Signed Documents from Stuart Lutz
By Michael Stillman
Stuart Lutz Historic Documents has issued a new catalogue of over 200 manuscripts and other signed documents and photographs. The catalogue does not appear to have a title, and perhaps that is because it covers more ground than can readily be described in a few words. These are primarily American, as in United States, items, though there is an occasional Canadian, English (often American Revolution related), French, and even Chinese, Peruvian, Sri Lankan articles. Dates range from an early 17th century Peruvian manuscript to late 20th century signed pieces by people still with us (and still signing) today. While everything in this catalogue will be of interest to some autograph collector, there are many that pertain to specific events which will be of interest to other collectors. Certainly some are of less than consequential matters, such as Warren Harding trying to collect his speaking fees, William McKinley appointing a postmaster, or Louis Armstrong's order for lip salve (okay, this one is important -- he couldn't have played without it). However, William Tecumseh Sherman's comments on the handling of President Garfield's assassin is fascinating, and the signed photograph of Martin Luther King with his associates at St. Paul's in London is notable as it was taken while he was on his way to Oslo to pick up the Nobel Peace Prize. Let's take a look at a few the items here offered.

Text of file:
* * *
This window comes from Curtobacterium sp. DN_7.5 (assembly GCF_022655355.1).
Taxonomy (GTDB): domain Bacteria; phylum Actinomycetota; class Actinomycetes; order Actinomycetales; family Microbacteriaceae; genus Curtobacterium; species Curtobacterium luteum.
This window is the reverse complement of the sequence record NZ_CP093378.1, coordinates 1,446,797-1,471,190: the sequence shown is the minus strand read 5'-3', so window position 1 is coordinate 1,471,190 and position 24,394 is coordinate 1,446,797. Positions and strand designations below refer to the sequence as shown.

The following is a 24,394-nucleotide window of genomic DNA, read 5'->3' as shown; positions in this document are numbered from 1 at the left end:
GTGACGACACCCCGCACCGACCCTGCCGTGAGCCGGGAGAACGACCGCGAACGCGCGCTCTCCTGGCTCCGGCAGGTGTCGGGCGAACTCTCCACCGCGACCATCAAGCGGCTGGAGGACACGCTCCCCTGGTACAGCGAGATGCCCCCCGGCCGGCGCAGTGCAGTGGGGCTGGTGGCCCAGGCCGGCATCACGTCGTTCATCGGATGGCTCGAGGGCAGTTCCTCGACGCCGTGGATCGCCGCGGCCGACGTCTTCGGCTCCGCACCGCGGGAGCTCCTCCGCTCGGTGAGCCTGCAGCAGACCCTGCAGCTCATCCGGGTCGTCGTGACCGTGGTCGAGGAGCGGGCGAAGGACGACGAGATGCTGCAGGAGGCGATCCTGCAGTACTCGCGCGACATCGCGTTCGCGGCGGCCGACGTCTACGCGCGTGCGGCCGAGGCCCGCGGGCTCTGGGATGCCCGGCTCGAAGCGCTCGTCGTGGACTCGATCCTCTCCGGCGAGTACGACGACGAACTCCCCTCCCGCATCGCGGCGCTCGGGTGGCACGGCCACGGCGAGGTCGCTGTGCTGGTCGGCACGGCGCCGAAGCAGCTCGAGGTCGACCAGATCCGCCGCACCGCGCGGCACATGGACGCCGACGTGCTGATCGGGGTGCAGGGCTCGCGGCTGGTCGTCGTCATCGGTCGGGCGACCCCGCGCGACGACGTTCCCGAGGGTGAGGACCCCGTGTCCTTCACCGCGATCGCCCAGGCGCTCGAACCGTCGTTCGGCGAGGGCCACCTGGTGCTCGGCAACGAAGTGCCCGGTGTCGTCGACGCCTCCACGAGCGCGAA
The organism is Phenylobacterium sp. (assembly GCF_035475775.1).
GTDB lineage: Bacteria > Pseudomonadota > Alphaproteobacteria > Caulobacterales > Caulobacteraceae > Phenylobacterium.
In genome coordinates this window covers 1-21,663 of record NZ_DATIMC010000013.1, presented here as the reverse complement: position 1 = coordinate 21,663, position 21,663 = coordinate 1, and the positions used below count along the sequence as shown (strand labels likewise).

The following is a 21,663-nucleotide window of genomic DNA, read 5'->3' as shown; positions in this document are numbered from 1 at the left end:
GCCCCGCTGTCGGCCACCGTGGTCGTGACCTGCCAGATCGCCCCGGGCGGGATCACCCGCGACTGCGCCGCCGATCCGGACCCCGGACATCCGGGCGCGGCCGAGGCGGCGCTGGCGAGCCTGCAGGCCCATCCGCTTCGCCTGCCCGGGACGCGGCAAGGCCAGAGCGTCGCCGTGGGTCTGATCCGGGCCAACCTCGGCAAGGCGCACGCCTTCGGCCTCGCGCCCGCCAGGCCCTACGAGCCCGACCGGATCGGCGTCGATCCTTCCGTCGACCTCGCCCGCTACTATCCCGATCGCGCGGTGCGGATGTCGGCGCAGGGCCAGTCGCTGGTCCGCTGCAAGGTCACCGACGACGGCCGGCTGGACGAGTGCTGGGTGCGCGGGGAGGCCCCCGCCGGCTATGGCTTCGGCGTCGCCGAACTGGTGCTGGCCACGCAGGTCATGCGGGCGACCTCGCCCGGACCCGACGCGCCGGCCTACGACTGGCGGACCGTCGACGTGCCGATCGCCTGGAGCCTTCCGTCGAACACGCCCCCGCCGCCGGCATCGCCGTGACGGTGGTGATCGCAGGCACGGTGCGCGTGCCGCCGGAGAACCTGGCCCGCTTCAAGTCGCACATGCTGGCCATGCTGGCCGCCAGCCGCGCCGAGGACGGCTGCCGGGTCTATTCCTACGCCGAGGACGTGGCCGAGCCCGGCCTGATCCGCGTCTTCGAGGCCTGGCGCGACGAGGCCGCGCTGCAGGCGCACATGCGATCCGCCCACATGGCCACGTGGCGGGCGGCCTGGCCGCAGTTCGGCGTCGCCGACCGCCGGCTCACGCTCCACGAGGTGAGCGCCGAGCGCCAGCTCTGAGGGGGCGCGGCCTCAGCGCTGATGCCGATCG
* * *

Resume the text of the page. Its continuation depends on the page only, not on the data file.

The aforementioned General Sherman expressed his strong beliefs in the process of fair trial after the assassination of President Garfield, although he seems to have already made up his mind without waiting for an unbiased verdict. Writing to Mrs. C. Augusta Hooper, he states, "Because Guiteau committed the greatest crime of modern times and deserves to be tortured, torn limb to limb yet the soldier's duty is to protect him till trial, convicted and executed in the manner prescribed by law." He notes that "Guiteau will be punished with death by hanging after a full & fair trial." Don't you have to have that "full and fair trial" first before you decide what, if any, punishment is appropriate? The circumstance of this letter was an apparent attempt on assassin Guiteau's life by a soldier named Mason assigned to guard him. Sherman says he will not be involved in any charges against Mason because he considers the soldier's action, though wrong, something to be handled by his subordinates. In other words, he bows out of the case by saying he does not want to imply that an attempt on the assassin's life is worthy of much concern. Having said that the assassin deserves be torn from limb to limb, but will be tried instead, Sherman says, "This may seem too merciful -- nonetheless it is the fact and this distinguishes civilization from Barbarism." Then, in an addition that might make Sherman as popular with women today as he was with Georgians in 1865, the old soldier tells Mrs. Hooper, "We know of course that women act from feeling and not Reason -- but the experience of centuries is that Reason is the better friend." Item 171. Priced at $1,250.